I started with the bad habits. While going to the gym hadn’t stopped these habits in their tracks, it had made them (just a tiny bit) less appealing. After all, it’s no fun to go do a workout with ten of your best friends when your head is pounding from the effects of a hangover. “Maybe I can find something else to help me stop smoking,” I thought. It was around this time that I started to enjoy long distance running. Starting with 5 and 10–kilometer races, I quickly made my way up to half marathons and soon enough I got into marathons and ultra running. Running and smoking are an awful combination, and the more I ran, the less I smoked. Long distance running gave me more self-confidence, too. And so, in place of the self-destructive spiral that had dragged me down in New York City, I was now in a cycle of positivity that was lifting me back up.
For the first time in years I felt okay, physically and mentally. But the scar remained. You can’t just snap back from years of deep despair like waking up from a bad dream. Though I felt better, I still wasn’t me yet. Then, I met the man who flipped my fallen world right-side up. My husband (who at that time was just a hot ticket at my gym) lent me his eyes, and through them I saw myself as he saw me—a flawed, but fundamentally beautiful person, with a heart full of compassion if only I would open it. With him, I finally opened up to someone other than a therapist about my eating disorder. And in return, he taught me my self-worth. He was gentle and kind. He neither judged nor ridiculed, but instead helped to nudge me back on track when that rush of self-doubt, which was now more often a trickle than a torrent, threatened to knock me off. He told me I was beautiful when I felt my ugliest and made me feel safe in my own skin. Sometimes we all need a helping hand to guide us out of the dark. My husband Sam was that beacon for me. For that, I am forever grateful.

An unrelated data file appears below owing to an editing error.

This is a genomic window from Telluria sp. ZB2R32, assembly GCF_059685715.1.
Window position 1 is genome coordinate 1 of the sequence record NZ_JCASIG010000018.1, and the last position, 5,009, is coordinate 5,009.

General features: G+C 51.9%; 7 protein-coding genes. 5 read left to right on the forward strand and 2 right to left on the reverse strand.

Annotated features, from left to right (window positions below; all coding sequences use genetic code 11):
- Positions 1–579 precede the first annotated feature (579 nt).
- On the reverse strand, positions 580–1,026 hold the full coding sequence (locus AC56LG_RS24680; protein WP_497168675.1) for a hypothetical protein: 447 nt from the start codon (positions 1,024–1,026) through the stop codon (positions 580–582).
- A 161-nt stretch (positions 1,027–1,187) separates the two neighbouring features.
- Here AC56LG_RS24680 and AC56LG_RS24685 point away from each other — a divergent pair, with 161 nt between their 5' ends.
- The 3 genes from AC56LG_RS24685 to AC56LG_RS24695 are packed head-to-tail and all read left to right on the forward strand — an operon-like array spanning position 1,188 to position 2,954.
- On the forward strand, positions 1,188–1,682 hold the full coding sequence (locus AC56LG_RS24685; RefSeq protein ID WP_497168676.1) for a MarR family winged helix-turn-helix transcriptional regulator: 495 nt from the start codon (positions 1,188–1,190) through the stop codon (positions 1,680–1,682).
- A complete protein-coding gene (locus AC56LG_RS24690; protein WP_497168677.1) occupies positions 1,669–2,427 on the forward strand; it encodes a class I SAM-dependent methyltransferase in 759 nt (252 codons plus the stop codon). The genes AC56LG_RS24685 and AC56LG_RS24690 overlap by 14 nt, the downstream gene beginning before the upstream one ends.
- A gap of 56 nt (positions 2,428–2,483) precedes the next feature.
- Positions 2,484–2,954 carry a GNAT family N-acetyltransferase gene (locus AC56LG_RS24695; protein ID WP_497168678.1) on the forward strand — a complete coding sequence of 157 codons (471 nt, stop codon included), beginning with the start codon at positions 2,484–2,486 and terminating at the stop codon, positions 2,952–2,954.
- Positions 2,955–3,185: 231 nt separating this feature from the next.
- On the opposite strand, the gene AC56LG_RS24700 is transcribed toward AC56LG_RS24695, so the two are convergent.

As the damage I had done to myself started to fade and my love for myself grew, my relationship with food began to improve in kind. I started to appreciate food as fuel—delicious, wonderful fuel—without worrying so much about what it might do to my weight. I stopped binging and purging to regain control, because through the healthy habits I had developed and the self-love I now practiced, I could control myself now. Feeling more comfortable in my own skin, I was able to enjoy the experience of eating and the pleasure that comes with sharing a meal with loved ones.
One thing about eating disorders is that they never fully go away. My bulimia will always be with me; it is a part of me; the voice will always be there. I still have moments of weakness where I think "I could just run to the bathroom and no one would know." But now, thanks to my own efforts to build healthy habits that displaced unhealthy ones and to the support system of friends and family with which I’ve surrounded myself, I have the strength to say no. I have the strength to speak up and to tell the world who I am and what I struggle with. I have the strength to tell myself that I am enough; that if I can overcome bulimia, I can overcome anything.
I am a badass. And I am proud of it.